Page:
Weird Sisters: Rutberg, Busch, Fraser, Halston.

The Divine Sister scores a few political points about narrow-minded religious people in general and certain policies of the Roman Catholic Church, but its real impulse is sheer fun. When a postulant named Agnes (cue your memories of Agnes of God) has visions or receives stigmata, you can be sure there’s a non-celestial explanation, and you’re likely to laugh — unless of course you are narrow-minded or a conservative Catholic. In which case you probably haven’t read this far.

Second to Nun: Halston teams again with Busch.

The cast includes Julie Halston, who has appeared in more of Busch’s plays than I can count, as the earthy Sister Acacius who has been the tough-talking sidekick since the Mother Superior (Busch himself) was a wisecracking girl reporter. But over the course of the play’s fleet 90 minutes, Acacius suffers the bulk of the play’s indignities; she’s reduced us to hysterics, and she takes us along with her. Alison Fraser plays the mysterious Sister Walburga like Eartha Kitt impersonating a Gestapo officer, her every line a lingering Teutonic purr; and Amy Rutberg trills merrily — until she stops — as the pure fool, Agnes. Jonathan Walker plays the straight man (in both senses) with enthusiasm, but his roles simply aren’t as much fun as the others. How could they be?

Catechism in the Wry: Busch (Mother Superior) & Van Dyck (Timothy)

Special mention must be made of Jennifer Van Dyck, who portrays with equal élan the grande dame, Mrs. Levinson, and a little boy named Timothy. I knew Jennifer at Brown, where she impressed me from her first day on campus. I have never seen anyone to rival her in a cold audition: at 17, she could pick up a script, find the jokes, and put them over flawlessly. Her gifts have not diminished over time, and her own mobile moue has at last found its soulmate in Busch’s.


Carl Andress, Busch’s frequent collaborator, directs with just the right energy: the piece zips along, but we get plenty of time for the jokes, the takes, and the pauses. Clearly, he knows this kind of material at least as well as Busch does, and you never get the feeling that either man has missed an opportunity to get a laugh. Fabio Toblini designed the costumes with flashes of wit (Walburga’s gloves are a nice touch) and great ingenuity: several actors are double-cast, and their costume changes defy belief. B.T. Whitehill’s set design has a great “Let’s put on a play in my uncle’s garage” flavor, and Lewis Flinn contributed original music, which of course includes a guitar song for the Mother Superior. That’s as much suggestion as we get of The Singing Nun and The Sound of Music; if The Divine Sister is ever turned into a movie (and I hope it will be), a few more such musical numbers would be welcome. Charles Busch already laughs like a brook as it trips and falls.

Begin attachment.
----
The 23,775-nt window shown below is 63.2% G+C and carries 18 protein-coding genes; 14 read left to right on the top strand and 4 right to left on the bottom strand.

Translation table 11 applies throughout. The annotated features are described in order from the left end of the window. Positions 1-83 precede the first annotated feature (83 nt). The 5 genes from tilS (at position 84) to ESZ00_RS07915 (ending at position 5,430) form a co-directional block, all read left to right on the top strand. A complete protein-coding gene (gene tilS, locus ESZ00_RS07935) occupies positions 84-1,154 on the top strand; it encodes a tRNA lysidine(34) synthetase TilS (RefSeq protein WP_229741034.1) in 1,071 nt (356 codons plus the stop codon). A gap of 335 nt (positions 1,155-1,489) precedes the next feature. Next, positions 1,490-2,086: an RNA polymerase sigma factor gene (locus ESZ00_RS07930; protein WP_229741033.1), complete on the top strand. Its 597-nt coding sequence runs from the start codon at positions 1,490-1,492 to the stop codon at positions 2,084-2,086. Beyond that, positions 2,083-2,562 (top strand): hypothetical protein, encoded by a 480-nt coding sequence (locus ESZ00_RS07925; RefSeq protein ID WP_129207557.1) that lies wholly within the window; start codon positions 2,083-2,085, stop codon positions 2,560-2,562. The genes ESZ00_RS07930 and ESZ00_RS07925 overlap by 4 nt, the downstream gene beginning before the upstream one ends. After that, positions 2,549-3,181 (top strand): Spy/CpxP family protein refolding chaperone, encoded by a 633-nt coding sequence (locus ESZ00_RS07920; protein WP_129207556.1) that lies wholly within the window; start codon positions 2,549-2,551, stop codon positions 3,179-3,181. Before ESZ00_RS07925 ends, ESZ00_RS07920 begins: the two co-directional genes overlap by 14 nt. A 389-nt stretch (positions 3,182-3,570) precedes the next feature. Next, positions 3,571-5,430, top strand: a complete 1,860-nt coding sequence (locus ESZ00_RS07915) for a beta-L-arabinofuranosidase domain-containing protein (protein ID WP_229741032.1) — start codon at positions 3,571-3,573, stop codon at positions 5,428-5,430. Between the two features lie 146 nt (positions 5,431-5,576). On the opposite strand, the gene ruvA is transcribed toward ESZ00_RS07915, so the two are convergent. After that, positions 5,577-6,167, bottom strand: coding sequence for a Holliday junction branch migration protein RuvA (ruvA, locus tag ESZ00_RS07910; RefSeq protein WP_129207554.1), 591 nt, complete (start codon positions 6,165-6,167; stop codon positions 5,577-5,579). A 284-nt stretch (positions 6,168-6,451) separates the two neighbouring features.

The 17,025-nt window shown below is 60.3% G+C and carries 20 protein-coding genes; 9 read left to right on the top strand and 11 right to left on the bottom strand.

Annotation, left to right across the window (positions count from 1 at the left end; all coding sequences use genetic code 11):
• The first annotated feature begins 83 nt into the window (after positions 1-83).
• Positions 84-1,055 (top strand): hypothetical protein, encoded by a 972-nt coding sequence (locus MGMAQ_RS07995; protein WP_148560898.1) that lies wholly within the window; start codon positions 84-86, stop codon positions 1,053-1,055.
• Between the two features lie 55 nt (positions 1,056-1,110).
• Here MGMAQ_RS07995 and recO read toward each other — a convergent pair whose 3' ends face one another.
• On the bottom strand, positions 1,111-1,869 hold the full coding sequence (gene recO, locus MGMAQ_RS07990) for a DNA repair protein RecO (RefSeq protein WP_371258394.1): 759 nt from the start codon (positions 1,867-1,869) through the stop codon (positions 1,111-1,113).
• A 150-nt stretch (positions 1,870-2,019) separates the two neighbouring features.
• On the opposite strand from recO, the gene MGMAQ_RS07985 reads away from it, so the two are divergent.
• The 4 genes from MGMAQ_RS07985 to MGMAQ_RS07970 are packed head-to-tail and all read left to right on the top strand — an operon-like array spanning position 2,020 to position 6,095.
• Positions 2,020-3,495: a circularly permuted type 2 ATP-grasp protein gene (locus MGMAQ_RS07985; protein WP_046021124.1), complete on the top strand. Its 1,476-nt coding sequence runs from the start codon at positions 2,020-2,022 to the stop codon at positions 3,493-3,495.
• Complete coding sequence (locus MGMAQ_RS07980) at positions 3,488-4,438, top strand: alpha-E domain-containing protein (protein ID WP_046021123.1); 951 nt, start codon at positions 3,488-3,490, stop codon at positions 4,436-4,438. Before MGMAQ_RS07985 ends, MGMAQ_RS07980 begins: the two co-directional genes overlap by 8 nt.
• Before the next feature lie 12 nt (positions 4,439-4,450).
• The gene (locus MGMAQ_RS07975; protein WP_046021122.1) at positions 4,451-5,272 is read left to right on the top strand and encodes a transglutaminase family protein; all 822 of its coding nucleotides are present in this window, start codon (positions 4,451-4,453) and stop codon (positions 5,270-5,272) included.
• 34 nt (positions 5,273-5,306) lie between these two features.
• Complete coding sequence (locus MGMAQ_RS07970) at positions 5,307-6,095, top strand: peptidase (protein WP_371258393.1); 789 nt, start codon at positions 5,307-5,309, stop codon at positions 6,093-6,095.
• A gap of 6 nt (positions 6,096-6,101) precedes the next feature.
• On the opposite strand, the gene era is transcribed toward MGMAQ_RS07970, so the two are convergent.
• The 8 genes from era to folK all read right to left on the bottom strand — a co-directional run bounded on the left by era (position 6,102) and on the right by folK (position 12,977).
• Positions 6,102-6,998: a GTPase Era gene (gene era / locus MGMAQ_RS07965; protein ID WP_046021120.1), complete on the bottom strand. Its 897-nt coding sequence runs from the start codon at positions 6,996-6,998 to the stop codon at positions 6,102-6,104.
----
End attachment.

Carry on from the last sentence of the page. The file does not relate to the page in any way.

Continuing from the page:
Soeur Sourire? Amy Rutberg with Busch

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06 October 2010

Children of the Commandments

To my intense relief, William’s bar mitzvah ceremony
did not in any way resemble
that in the Coen Brothers’ film A Serious Man.
Pictured: Aaron Wolff as young Danny Gopnik

Today I am a man who has attended a bar mitzvah ceremony. It’s a bit late for me to be doing this for the first time, but when I was a boy, my Jewish friends didn’t invite me to their b’nai mitzvah. Whether because they didn’t think I’d be interested or because they didn’t really like me much (always a distinct possibility), I can’t say; surely no one could predict that I would become “an honorary Jew,” as my surrogate mother, Madeline Gilford, put it. Perhaps I required her blessing before I qualified to do so, but it was only as an adult that I entered a synagogue for a bat mitzvah, a few years ago.

That ceremony celebrated a friend who, as an adult, was called to read the Torah. In that case, I was so moved by the personal significance of the ceremony that some of its broader implications eluded me. After all, when a woman makes a conscious and committed choice to delve more deeply into the faith of her ancestors, it’s kind of a big deal. We’re in the 21st century, and no one is forcing her to uphold traditions from millennia long past; she already identified culturally as Jewish. But the ancient faith is modern and real to her, and unlike many a 13-year-old, she decided for herself to embrace it more fully.